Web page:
Zanja Trail and Greenway project

Water flows in the Mill Creek Zanja periodically, as in this scene at the
Paine Ranch

Appeal: 
It's just a ditch.  To long-time Redlanders, it's the "Sankee."  To relative new-comers, those living here for 20 years or less, it's the "Zanja," the Indian word for ditch.  This twelve-mile long irrigation ditch has inspired passion and fueled disputes over its almost 200-year history. Today, it is the focus of a devoted committee which works to preserve it as a symbol of human ingenuity and a simpler, quieter life in Redlands. 

The Redlands Conservancy's Save the Zanja Committee hopes to develop a natural-surface trail and greenway along or near the historic Zanja, from Ninth Street in downtown Redlands east to Mentone. 
Once created, the Zanja Trail and Greenway will connect Redlands' residents and visitors with the future Orange Blossom Trail, the Crafton Hills Trails, and the Santa Ana River Trail.  It will provide a tantalizing experience for all users through the very essence of Redlands' heritage: the magnificent citrus groves, the University of Redlands, and the tree-lined streets that meander through the fine historic homes of northeast Redlands.

The historic Mill Creek Zanja is bordered by many historic artifacts, like this stone reservoir.

Project Description: 
The Zanja Trail and Greenway will be a natural-surface trail along or near the historic Mill Creek Zanja.  It will incorporate educational and environmental signage at appropriate locations to call attention to the historic, cultural, and biological significance of the entire setting.  The trail will include up to six pocket parks where users may rest or picnic.  Users will be able to park at various locations along the route, including Sylvan Park, Crafton School, and Redlands East Valley High School.  The Zanja Trail and Greenway will be maintained by a sub-committee of the Redlands Conservancy, and will be owned by the City of Redlands.  Trail construction, signage, amenities, and pocket parks will be funded through grants and private donations.  It will be open to the public from dawn to dusk, like all Redlands' parks. 

Partners:
The Redlands Conservancy has been working with the University of Redlands, City of Redlands, County of San Bernardino, Inland Empire Resource Conservation District, Save Our History Grant from the History Channel, San Manual Band of Mission Indians, Esri, and the National Park Service Rivers, Trails, and Conservation Assistance Program. 

The Mill Creek Zanja flows through the Redlands Conservancy site next to the Paine Ranch.

Goal:
The Redlands Conservancy will plan, design, and create a four-and-a-half mile long trail and greenway along or near the historic Mill Creek Zanja to celebrate the long heritage of the Redlands area and to provide a healthful and inspiring environment for Redlanders and visitors to enjoy.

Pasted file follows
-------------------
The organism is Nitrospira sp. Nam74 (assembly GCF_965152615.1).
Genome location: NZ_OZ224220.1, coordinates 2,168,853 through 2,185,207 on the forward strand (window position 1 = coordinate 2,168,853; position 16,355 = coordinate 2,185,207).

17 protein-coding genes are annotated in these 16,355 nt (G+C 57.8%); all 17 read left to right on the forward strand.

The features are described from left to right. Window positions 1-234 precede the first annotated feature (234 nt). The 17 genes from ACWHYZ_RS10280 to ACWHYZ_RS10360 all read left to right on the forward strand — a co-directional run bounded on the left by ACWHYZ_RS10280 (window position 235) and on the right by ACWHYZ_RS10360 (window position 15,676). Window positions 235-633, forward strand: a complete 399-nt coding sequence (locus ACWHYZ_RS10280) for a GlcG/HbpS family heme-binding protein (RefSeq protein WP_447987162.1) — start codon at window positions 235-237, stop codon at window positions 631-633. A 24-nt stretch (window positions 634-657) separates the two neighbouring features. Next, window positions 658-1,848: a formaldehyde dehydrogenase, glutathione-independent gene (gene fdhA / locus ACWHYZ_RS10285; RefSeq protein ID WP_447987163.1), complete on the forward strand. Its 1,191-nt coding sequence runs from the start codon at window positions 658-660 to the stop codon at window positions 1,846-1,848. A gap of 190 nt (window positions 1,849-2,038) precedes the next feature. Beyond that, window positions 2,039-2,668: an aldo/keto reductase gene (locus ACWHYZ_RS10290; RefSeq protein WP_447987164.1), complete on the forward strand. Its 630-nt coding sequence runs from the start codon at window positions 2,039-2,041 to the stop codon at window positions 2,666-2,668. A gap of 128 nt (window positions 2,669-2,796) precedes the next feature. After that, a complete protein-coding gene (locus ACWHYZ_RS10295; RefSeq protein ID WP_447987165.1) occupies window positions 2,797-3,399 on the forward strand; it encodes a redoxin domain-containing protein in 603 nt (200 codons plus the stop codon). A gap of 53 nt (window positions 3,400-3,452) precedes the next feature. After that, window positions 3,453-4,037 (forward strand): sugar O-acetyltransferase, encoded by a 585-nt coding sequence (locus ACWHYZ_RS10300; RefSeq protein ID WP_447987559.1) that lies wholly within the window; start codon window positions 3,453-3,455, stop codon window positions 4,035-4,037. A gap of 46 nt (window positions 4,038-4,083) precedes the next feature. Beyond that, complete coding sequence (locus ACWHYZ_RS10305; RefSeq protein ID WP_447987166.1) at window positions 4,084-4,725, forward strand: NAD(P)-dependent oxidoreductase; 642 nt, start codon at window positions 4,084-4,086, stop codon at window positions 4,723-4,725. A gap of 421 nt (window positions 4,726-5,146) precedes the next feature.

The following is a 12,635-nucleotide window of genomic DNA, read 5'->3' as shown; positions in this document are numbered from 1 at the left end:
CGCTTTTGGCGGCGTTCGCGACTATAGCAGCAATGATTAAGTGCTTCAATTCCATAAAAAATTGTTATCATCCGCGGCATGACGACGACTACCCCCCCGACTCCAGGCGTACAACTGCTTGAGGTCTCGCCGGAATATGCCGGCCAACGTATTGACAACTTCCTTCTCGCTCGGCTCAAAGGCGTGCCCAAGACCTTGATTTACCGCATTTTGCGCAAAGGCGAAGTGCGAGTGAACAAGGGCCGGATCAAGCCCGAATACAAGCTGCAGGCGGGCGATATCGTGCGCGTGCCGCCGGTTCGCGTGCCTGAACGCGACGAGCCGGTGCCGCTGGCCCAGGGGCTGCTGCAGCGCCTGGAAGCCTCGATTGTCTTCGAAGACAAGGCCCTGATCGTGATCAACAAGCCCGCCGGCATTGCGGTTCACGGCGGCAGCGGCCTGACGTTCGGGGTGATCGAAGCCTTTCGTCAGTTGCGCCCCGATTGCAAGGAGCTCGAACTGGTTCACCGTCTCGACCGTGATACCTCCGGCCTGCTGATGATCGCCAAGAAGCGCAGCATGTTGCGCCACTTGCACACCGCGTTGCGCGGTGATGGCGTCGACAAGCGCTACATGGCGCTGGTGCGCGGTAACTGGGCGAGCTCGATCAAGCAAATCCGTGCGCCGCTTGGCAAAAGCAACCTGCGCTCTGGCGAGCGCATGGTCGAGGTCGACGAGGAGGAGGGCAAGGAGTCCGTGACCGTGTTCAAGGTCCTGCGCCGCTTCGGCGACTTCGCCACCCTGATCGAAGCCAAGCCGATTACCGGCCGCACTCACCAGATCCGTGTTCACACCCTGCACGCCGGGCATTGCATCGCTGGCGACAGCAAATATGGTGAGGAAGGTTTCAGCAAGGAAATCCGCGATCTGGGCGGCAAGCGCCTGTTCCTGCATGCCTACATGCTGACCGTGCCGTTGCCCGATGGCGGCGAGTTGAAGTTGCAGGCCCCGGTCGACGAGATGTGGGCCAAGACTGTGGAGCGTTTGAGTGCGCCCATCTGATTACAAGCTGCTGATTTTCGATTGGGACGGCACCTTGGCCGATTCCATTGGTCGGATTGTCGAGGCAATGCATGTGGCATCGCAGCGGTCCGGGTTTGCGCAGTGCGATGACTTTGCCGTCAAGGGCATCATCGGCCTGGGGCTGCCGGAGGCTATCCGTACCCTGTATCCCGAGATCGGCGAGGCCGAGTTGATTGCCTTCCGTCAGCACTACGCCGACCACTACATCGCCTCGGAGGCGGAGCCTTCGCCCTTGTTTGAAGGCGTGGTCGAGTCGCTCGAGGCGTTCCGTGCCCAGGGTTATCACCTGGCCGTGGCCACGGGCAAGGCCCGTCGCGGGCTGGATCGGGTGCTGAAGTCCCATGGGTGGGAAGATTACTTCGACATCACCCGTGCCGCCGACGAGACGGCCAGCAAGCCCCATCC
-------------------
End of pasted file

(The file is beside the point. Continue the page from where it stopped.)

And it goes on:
History:
Dug in the summer of 1819 by Serrano Indians to bring water to their land in present-day Loma Linda, the Mill Creek Zanja channeled water from nearby Mill Creek through a clever system of hand-made ditches and areas of natural flows.  The liquid gold served the San Gabriel Mission outpost near the Indian villages, and all land parcels in between, thus setting the stage for Redlands to eventually become the region's agricultural star.

Throughout the 1800s, the ditch provided water for agriculture and household needs, and it was used to power a furniture factory and a generator.  It was the subject of several lawsuits and was managed by individuals called "zanjeros." 

Portions of the Zanja are lined with stone, probably from the early 1900s.

By the 1920s, the City of Redlands had bought the water rights from users on the west end of the ditch, and covered over most of that reach.  The ditch from Mentone into downtown Redlands, however, continues to exist.  In the 1930s, it received No. 43 on the State Historic Landmarks list, and in the 1970s, when the County Flood Control District proposed to channelize the ditch through Redlands, it was listed on the National Register of Historic Places. 

Today, the Zanja carries "nuisance" water and storm water runoff from the east side of Greenspot through the Crafton Groves, past the University of Redlands and Sylvan Park into the downtown, moving through private and public property.  It remains in various states of repair and disrepair.

Plan: 
The Save the Zanja Committee, with the assistance of a consultant from the National Park Service, will first create a master plan which will propose the concept in a format that can be adopted by the City of Redlands.  With the plan adopted, the Committee will seek private and public funds to purchase easements or property, conduct the design and engineering for trail construction, landscape, and road crossings, and begin the construction process in phases, in time to open the Zanja Trail and Greenway in 2019.  The Committee will also work to obtain the local historic resource designation.

The eastern end of the Mill Creek Zanja, in Mentone, has many pristine sites.

Projected Costs: 
Design and engineering: $100,000;
Studies for CEQA compliance: $70,000;
Trail construction @ $10/linear foot: $236,700;
Landscaping and infrastructure: unknown;
Lighting: unknown;
Land/easement acquisition: unknown;
Maintenance fund: $100,000

Projected Completion Date:
June, 2019; Phases opened sooner.

 

 

 

The Save the Zanja Committee met with former Police Chief Jim Bueermann to discuss safety concerns along the proposed route of the Zanja Trail and Greenway.

 

The San Manuel Band of Mission Indians provided funds to manufacture and install history markers along the route of the Mill Creek Zanja.
 
The Mill Creek Zanja logo.

Conservancy Receives Save Our History Grant From HISTORY™

Special License Plate Frames for Redlands now available Redlands License Plate Frame